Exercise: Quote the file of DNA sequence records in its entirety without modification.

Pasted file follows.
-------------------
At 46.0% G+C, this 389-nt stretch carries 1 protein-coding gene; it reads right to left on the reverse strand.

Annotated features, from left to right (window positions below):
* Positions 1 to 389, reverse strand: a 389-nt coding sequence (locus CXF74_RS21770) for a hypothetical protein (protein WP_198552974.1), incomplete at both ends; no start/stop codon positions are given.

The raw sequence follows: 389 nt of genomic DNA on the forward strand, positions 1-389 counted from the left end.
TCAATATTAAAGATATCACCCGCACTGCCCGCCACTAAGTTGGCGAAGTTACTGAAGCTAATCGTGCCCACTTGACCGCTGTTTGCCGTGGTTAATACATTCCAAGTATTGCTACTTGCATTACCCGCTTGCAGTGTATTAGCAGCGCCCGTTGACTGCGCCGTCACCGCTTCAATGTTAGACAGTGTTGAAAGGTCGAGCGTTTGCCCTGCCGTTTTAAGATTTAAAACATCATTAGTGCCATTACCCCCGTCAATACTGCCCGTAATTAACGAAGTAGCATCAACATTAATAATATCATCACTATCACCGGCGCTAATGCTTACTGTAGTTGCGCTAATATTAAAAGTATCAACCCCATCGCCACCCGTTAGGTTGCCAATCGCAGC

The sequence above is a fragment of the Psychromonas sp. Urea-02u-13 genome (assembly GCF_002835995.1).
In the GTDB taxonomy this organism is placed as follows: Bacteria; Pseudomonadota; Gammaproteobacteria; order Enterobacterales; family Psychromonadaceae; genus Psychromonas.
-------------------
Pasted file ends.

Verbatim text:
At 46.0% G+C, this 389-nt stretch carries 1 protein-coding gene; it reads right to left on the reverse strand.

Annotated features, from left to right (window positions below):
* Positions 1 to 389, reverse strand: a 389-nt coding sequence (locus CXF74_RS21770) for a hypothetical protein (protein WP_198552974.1), incomplete at both ends; no start/stop codon positions are given.

The raw sequence follows: 389 nt of genomic DNA on the forward strand, positions 1-389 counted from the left end.
TCAATATTAAAGATATCACCCGCACTGCCCGCCACTAAGTTGGCGAAGTTACTGAAGCTAATCGTGCCCACTTGACCGCTGTTTGCCGTGGTTAATACATTCCAAGTATTGCTACTTGCATTACCCGCTTGCAGTGTATTAGCAGCGCCCGTTGACTGCGCCGTCACCGCTTCAATGTTAGACAGTGTTGAAAGGTCGAGCGTTTGCCCTGCCGTTTTAAGATTTAAAACATCATTAGTGCCATTACCCCCGTCAATACTGCCCGTAATTAACGAAGTAGCATCAACATTAATAATATCATCACTATCACCGGCGCTAATGCTTACTGTAGTTGCGCTAATATTAAAAGTATCAACCCCATCGCCACCCGTTAGGTTGCCAATCGCAGC

The sequence above is a fragment of the Psychromonas sp. Urea-02u-13 genome (assembly GCF_002835995.1).
In the GTDB taxonomy this organism is placed as follows: Bacteria; Pseudomonadota; Gammaproteobacteria; order Enterobacterales; family Psychromonadaceae; genus Psychromonas.